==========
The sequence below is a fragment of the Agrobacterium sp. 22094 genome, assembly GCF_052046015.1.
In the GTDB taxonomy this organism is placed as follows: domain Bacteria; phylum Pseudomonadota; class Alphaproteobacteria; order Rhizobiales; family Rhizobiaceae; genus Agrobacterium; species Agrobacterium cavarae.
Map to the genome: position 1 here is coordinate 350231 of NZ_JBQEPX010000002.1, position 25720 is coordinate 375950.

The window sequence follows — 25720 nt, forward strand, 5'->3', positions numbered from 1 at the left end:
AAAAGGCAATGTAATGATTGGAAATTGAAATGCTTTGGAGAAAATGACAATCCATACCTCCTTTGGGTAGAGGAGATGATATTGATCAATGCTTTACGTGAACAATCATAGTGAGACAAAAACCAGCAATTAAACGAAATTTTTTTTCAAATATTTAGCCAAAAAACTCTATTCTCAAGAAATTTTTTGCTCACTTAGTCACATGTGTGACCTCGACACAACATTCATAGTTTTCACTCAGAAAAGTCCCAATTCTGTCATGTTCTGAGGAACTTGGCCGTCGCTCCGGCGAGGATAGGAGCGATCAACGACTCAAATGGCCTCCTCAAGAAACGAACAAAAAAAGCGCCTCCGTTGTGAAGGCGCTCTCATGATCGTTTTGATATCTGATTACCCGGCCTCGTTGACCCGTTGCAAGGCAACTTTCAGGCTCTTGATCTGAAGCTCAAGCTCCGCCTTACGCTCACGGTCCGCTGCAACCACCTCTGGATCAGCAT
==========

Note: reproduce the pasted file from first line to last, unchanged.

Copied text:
The sequence below is a fragment of the Agrobacterium sp. 22094 genome, assembly GCF_052046015.1.
In the GTDB taxonomy this organism is placed as follows: domain Bacteria; phylum Pseudomonadota; class Alphaproteobacteria; order Rhizobiales; family Rhizobiaceae; genus Agrobacterium; species Agrobacterium cavarae.
Map to the genome: position 1 here is coordinate 350231 of NZ_JBQEPX010000002.1, position 25720 is coordinate 375950.

The window sequence follows — 25720 nt, forward strand, 5'->3', positions numbered from 1 at the left end:
AAAAGGCAATGTAATGATTGGAAATTGAAATGCTTTGGAGAAAATGACAATCCATACCTCCTTTGGGTAGAGGAGATGATATTGATCAATGCTTTACGTGAACAATCATAGTGAGACAAAAACCAGCAATTAAACGAAATTTTTTTTCAAATATTTAGCCAAAAAACTCTATTCTCAAGAAATTTTTTGCTCACTTAGTCACATGTGTGACCTCGACACAACATTCATAGTTTTCACTCAGAAAAGTCCCAATTCTGTCATGTTCTGAGGAACTTGGCCGTCGCTCCGGCGAGGATAGGAGCGATCAACGACTCAAATGGCCTCCTCAAGAAACGAACAAAAAAAGCGCCTCCGTTGTGAAGGCGCTCTCATGATCGTTTTGATATCTGATTACCCGGCCTCGTTGACCCGTTGCAAGGCAACTTTCAGGCTCTTGATCTGAAGCTCAAGCTCCGCCTTACGCTCACGGTCCGCTGCAACCACCTCTGGATCAGCAT